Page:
Brexit: Scotland Hopes to ‘Join’ the EU as an Independent Nation

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Scottish Prime Minister Nicola Sturgeon calls for a new independence referendum to join the EU.

UNITED KINGDOM: Majority of people in Scotland support independence and rejoining EU, latest poll finds

Scotland First Minister Nicola Sturgeon said on Saturday that she hoped Scotland would gain independence and be able to “join” the European Union, stressing that Brexit was done against the wishes of the Scots, who were mostly opposed to it during the referendum of 2016. “We are now suffering a hard Brexit against our will, at the worst possible time, in the midst of a pandemic and an economic recession,” lamented Nicola Sturgeon on the website of her independence party, the SNP, two days after the UK’s exit from the single market and customs union.

She reiterated her determination to hold a new referendum on Scottish independence, following the one her camp lost in 2014 when 55% of Scots said ‘no’ to independence. But the decision to hold such a referendum rests with British Prime Minister Boris Johnson, who firmly refuses. Nevertheless, a large SNP victory in the local elections next May would increase the pressure on London to accept a new consultation. According to the latest poll conducted by the Savanta ComRes institute for The Scotsman newspaper in mid-December, 58% of Scots now support a break with the United Kingdom, never seen before.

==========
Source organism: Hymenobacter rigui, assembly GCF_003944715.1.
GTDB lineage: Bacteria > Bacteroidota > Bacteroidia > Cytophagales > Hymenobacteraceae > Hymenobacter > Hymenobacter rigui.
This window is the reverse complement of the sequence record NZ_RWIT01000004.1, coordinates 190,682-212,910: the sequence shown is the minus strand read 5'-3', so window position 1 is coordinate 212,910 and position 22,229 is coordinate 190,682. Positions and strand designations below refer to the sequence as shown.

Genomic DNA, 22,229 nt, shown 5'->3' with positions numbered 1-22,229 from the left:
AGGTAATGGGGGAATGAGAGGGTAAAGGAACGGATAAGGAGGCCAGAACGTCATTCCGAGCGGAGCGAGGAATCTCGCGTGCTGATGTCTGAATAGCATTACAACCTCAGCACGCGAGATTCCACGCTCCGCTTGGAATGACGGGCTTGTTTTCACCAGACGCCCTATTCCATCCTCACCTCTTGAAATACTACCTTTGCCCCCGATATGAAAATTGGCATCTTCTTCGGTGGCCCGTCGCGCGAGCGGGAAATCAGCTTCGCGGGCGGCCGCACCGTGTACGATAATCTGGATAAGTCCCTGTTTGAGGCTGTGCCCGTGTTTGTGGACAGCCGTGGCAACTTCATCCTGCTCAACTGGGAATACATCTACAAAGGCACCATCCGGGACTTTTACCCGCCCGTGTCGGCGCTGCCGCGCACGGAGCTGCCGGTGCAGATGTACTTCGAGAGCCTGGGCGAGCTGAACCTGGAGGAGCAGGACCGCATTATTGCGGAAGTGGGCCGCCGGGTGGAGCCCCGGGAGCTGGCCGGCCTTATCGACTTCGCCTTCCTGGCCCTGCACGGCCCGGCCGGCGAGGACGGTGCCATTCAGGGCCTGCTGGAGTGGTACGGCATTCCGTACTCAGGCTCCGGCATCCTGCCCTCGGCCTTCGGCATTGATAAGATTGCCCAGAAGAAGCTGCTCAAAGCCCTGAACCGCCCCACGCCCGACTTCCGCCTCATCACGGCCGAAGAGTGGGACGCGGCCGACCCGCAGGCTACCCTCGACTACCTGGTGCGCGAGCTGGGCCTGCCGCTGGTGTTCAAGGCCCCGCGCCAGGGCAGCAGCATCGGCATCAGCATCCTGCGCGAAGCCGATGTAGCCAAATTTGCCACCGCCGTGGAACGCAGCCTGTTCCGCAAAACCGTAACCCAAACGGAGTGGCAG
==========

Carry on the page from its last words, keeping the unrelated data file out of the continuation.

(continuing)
“We didn’t want to leave”

“As an independent member of the European Union, Scotland would be a partner and could build bridges – not just a bridge towards building a stronger economy and a fairer society, but also a bridge to facilitate relations between the EU and the UK ”, argued Nicola Sturgeon. If the British, as a whole, voted 51.9% for Brexit in 2016, the Scots were 62% opposed to leaving the European Union.

With Brexit, “our citizens will be less secure and their right to work, study and live elsewhere in Europe will be restricted,” she regretted, noting that 2,000 Scots participated in the program last year. Erasmus university exchange, which the British government gave up to replace it with its own international program“We didn’t want to leave and we hope to join you soon as an equal partner,” Nicola Sturgeon concluded.

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